Saturday, October 20, 2012


It's hard to believe that it has been 35 years since one of rock's best-known tragedies occured. On October 20, 1977, a chartered plane carrying the band Lynyrd Skynyrd--in the midst of a headlining tour and fresh off the release of their sixth album--crashed in a Gillsburg, Mississippi swamp.

The toll was dire: Three band members perished; the others were all severely injured. The drummer--who was one of the few able to walk--staggered out for help, and was allegedly shot at by an alarmed farmer.

The band's record label scrambled to replace the new album's cover, which eerily forecasted the accident by portraying the members engulfed in flames.

Trouble began for the hard-partying band a year before the plane crash, when guitarist Gary Rossington plowed his brand-new car into a tree along a Jacksonville, Florida road. He survived the incident and admitted he was under the influence at the time, prompting bandmates Ronnie Van Zant and Allen Collins to write "That Smell"--an ominous tune warning "Say you'll be all right come tomorrow, but tomorrow may not be here for you." (Ironically, the 60-year-old Rossington is the sole member of the original lineup still performing in the band.)

After the plane crash, the remaining members of Lynyrd Skynyrd disbanded to recover from their extensive injuries.  The remaining band members continued to make music through the '80s under various configurations, most notably the Rossington-Collins band--which was cooked up by Rossington and guitarist Allen Collins, who took special pains to distance the new outfit from a "reborn" Skynyrd tag by recruiting a female lead singer, Dale Krantz.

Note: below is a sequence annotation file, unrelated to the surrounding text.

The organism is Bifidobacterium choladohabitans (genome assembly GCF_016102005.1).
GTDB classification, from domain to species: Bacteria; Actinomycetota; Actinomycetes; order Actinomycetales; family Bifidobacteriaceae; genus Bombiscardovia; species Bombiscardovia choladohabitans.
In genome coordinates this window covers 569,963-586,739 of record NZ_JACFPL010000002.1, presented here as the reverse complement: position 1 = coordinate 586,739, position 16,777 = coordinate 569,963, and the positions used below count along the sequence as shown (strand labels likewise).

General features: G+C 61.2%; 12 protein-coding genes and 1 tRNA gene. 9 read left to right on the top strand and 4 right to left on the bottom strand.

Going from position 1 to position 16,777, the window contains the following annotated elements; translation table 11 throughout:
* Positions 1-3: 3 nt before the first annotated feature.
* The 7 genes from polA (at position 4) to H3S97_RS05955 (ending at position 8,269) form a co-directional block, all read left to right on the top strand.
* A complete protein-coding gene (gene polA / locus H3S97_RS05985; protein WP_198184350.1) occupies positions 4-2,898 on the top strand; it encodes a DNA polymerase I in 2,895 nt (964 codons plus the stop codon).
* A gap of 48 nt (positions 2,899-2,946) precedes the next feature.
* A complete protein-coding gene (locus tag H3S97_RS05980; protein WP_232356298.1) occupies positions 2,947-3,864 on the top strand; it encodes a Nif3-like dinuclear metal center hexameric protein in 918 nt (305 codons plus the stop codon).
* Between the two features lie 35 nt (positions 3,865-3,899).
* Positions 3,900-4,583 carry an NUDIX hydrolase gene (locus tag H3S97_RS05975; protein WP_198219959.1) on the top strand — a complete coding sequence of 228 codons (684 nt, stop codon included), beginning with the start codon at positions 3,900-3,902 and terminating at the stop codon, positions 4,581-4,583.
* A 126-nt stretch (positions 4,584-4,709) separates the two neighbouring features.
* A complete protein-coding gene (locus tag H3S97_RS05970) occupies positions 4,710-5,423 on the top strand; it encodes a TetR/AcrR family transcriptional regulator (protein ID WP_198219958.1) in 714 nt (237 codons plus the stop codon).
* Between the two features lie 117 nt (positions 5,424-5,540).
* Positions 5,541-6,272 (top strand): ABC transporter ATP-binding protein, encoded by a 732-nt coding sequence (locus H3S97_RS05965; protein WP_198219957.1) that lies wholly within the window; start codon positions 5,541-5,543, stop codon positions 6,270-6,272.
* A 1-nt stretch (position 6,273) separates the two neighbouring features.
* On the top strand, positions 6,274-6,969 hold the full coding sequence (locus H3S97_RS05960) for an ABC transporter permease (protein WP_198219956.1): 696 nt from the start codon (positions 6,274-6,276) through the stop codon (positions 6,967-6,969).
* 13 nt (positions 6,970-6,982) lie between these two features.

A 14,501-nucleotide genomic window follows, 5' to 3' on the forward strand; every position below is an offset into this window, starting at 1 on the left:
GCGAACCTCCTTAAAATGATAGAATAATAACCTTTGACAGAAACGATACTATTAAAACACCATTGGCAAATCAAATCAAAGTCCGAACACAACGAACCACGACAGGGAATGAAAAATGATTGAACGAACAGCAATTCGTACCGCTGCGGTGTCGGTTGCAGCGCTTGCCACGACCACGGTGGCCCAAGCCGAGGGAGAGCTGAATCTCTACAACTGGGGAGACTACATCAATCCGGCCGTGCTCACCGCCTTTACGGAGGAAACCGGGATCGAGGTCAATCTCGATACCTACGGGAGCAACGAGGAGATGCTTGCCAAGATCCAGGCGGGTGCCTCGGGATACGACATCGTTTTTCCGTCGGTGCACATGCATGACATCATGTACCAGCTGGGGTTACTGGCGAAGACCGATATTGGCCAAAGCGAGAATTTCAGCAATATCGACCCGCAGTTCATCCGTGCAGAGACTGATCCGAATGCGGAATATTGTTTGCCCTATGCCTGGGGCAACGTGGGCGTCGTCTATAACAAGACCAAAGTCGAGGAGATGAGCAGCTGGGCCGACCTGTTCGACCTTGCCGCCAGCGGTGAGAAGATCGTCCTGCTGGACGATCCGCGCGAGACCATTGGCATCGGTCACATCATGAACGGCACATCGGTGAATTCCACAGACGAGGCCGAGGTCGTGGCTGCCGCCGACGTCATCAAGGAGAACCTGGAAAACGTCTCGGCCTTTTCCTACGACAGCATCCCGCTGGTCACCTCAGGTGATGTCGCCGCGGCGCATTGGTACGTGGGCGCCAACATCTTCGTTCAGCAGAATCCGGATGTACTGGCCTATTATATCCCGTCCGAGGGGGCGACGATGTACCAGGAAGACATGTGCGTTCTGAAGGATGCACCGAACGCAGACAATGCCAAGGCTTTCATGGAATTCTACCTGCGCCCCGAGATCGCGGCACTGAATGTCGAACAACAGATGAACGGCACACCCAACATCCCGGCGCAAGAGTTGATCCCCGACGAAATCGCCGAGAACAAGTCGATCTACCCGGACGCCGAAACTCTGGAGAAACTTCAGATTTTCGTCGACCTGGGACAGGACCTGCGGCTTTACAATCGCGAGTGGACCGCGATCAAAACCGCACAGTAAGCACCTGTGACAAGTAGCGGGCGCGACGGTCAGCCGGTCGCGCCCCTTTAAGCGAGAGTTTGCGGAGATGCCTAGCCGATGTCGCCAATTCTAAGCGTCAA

Shortly before the Rossington-Collins band was slated to go on its debut tour in 1980, Collins's wife Kathy died unexpectedly from a miscarriage-related hemorrhage. The tragedy effectively splintered the band by 1982 and threw the grieving Collins himself into a spiral of substance abuse. Collins made another attempt by starting the Allen Collins band, which released one album in 1983 to lukewarm response. Three years later, an intoxicated Collins crashed his car in Jacksonville, killing his girlfriend and rendering him paralyzed from the waist down and with limited use of his upper body.

Talk of a Skynyrd-proper reconfiguration had been in the works for some time. By 1987 it seemed solidified: The late Van Zant was replaced by brother Johnny; while crash survivors Rossington, Pyle, Billy Powell, and Leon Wilkeson resumed their former duties.

Collins was felled by pneumonia in 1989, and died shortly after in 1990.

The reunited Skynyrd's lineup has seen time catch up with them over the last two decades, with Wilkeson found dead a hotel room in 2001 at age 49 and keyboardist Billy Powell, who was only 56, found dead at home in 2009. T

Despite the long history of misfortune, the band does one shining strength--its undeniable and enduring longevity. Lynyrd Skynyrd was inducted into the Rock And Roll Hall of Fame in 2006.

Although only one original member remains, Skynyrd continues to have a significant presence in both the rock and country worlds, recently releasing the album Last Of A Dyin' Breed.

And true to their legacy, the band is still embroiled in controversy-over whether or not to continue their long-held tradition of waving the Confederate flag on stage.


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